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Living Well With MBC > Looking After Yourself > Sleep well


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Sleep well


We often don’t appreciate sleep until we have sleep problems. If we don’t get the sleep we need, it can be harder to function during the day. It can affect how we think, feel, and behave. There are many types of sleep problems, like5:

  • Trouble falling asleep
  • Waking in the night and having trouble getting back to sleep
  • Waking early in the morning
  • Thinking you’ve slept long enough but still feeling tired

Because of sleep’s effect on physical health, emotions, and thinking, better sleep may help to create daily life improvements while on treatment for cancer.15 If you have a sleep problem, these tips may help you get a better night’s sleep. 

How much sleep do we need?

You may have heard that 8 hours of sleep is considered a good night’s rest, but everyone is different. For most adults, experts recommend anywhere from 6 to 10 hours of sleep each night. Older adults generally need less sleep. People being treated for cancer may tire more easily and need extra sleep. They may also have a harder time falling asleep. If you have fatigue, you may also need more sleep. You should try to sleep as much as possible to rest your body. Talk with your doctor if you think you’re not getting the right amount of sleep.6

Improve your sleep habits

If you don’t think you’re getting enough sleep, give these tips a try. Some might lead to changes that are quite easy, while others may seem harder. Some people may already know what they need to change. For instance, if you drink a lot of coffee in the evenings, you may want to consider cutting back.6,7 For others, it might be less obvious, so it will be worth trying a few tips to see what works.


  • Caffeine is a powerful stimulant that is known to get in the way of a good night’s sleep. It is found in tea, coffee, cola, some sports drinks, most energy drinks, chocolate bars, and some medicines.
  • Try not to have caffeine within 6 hours of bedtime
  • If you like to have a warm drink before bed, try decaffeinated coffee, herbal tea, or a warm, milky drink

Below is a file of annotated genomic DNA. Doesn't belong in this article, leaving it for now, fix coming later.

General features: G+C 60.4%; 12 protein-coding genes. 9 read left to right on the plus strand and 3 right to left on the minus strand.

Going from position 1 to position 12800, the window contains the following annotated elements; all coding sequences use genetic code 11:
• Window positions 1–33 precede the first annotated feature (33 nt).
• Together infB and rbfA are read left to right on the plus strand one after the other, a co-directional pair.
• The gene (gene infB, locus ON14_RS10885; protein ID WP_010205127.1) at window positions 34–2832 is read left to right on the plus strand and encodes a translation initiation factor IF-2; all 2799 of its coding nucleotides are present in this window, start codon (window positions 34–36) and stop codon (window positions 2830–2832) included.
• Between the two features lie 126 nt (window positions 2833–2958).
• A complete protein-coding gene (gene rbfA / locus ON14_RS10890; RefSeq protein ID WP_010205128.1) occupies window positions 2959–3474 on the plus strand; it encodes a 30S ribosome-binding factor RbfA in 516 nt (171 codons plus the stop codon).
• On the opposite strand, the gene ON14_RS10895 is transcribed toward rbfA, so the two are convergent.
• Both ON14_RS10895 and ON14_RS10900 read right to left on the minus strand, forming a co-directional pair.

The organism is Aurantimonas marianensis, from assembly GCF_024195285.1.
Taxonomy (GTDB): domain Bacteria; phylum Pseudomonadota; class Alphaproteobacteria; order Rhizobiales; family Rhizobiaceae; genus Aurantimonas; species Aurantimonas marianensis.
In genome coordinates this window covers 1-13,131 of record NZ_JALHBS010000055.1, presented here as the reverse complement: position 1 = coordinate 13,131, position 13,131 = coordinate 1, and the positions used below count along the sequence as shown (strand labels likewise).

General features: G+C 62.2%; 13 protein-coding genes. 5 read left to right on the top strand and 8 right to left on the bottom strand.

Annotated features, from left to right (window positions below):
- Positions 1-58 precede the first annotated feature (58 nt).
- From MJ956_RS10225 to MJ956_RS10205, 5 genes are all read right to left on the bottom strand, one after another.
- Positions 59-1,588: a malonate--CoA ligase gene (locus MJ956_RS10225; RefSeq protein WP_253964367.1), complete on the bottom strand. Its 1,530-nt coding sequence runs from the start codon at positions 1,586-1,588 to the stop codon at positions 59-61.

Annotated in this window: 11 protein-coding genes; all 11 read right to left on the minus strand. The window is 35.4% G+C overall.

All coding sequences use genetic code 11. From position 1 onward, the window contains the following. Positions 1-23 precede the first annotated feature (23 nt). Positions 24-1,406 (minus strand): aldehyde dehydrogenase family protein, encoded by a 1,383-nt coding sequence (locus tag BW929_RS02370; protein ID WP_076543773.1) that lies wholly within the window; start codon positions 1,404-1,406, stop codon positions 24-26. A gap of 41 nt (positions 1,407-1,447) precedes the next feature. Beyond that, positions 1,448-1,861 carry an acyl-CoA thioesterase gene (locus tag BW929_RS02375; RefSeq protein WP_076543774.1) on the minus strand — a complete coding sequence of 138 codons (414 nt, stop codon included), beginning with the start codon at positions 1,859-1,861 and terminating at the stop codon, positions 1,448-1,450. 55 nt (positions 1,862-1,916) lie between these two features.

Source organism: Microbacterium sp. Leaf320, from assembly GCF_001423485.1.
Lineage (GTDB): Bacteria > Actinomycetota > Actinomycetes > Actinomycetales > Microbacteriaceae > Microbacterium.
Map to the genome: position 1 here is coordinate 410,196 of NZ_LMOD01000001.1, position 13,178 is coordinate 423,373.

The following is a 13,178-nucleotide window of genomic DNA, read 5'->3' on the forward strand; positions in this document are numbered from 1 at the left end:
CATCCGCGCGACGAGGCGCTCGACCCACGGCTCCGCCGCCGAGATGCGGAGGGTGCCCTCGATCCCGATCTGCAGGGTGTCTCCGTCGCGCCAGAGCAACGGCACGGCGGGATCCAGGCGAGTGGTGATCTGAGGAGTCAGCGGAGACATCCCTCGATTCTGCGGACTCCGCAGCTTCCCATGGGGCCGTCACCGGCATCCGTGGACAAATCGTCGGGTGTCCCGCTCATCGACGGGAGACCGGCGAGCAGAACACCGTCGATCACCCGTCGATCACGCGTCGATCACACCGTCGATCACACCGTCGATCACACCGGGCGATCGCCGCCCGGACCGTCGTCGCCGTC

• Alcohol interrupts our natural sleep cycle. Alcohol often makes us feel sleepy at first, but eventually we start to feel more awake. That’s why we tend to be more restless in the second half of the night if we’ve been drinking.
  • Limit alcohol, especially after dinner


  • Eating regular meals helps the body to get into a routine that signals sleep time
  • Try to have your evening meal at a regular time, 3 to 4 hours before going to bed
  • If you like to have a bedtime snack, try bananas or dairy products, such as warm milk. These foods are high in the amino acid tryptophan, which is thought to signal the chemicals that help the body sleep.


  • Studies have shown that regular exercise can help us sleep better because it triggers chemicals that bring on sleep
  • However, it’s best not to exercise at least 3 hours before bedtime because it can make you feel more awake and energized. Instead, try to keep up a good level of activity that is right for you throughout the day.


  • Many people believe that a cigarette helps them to relax. This is untrue. Like coffee, nicotine is a powerful stimulant. Smokers tend to sleep more restlessly than nonsmokers.
  • If you do smoke, try not to smoke within 2 to 3 hours of bedtime

Anxiety and tension5,6:

  • Worrying about things can make it harder to get to sleep. Try setting aside time before bedtime to write down your worries and what you plan to do about them the next day. If you wake up in the night, remind yourself that you have given these worries time already and that going over them now won’t help.
  • Try to get someone to rub your back or massage your feet before bedtime to help you relax

Sleep environment7:

  • Your bedroom can have a big impact on how sleepy and relaxed you feel. Try to make sure that it’s quiet, dark, and at the right temperature for you.
  • Some people find that regular noise, called white noise, helps them sleep. This noise can be from an air conditioner, a fan, or a sound machine. Falling asleep with the TV or radio on may seem to be helping, but it can make your sleep more restless. The change in sound may stop you from falling into a deep sleep and may wake you at times during the night. If you have to fall asleep with the radio on, set a timer so that it turns off automatically.
  • Some people find that they watch the clock when they’re struggling to sleep. That can increase anxiety. Put clocks out of sight, and don’t be tempted to peek.


The body is very good at linking physical states (like sleepiness) with objects or places (like the bedroom). These are a few steps you can take to ensure that you rest better at night:

  • Sleep as much as your body tells you to, but when you are awake, try to exercise at least once a day, at least 2 to 3 hours before bedtime6
  • If you don’t fall asleep within 20 minutes of going to bed, get up and go to another room. Find quiet, mindless activities to do until you begin to feel tired, then go back to bed.Do this as many times as you need to take short daytime naps if needed (less than an hour) to avoid affecting nighttime sleep6
  • Take any prescribed pain or sleep medications at the same time every evening6
  • Avoid using electronic devices before bedtime7
  • Talk with your healthcare team about relaxation therapy to help you sleep better at night6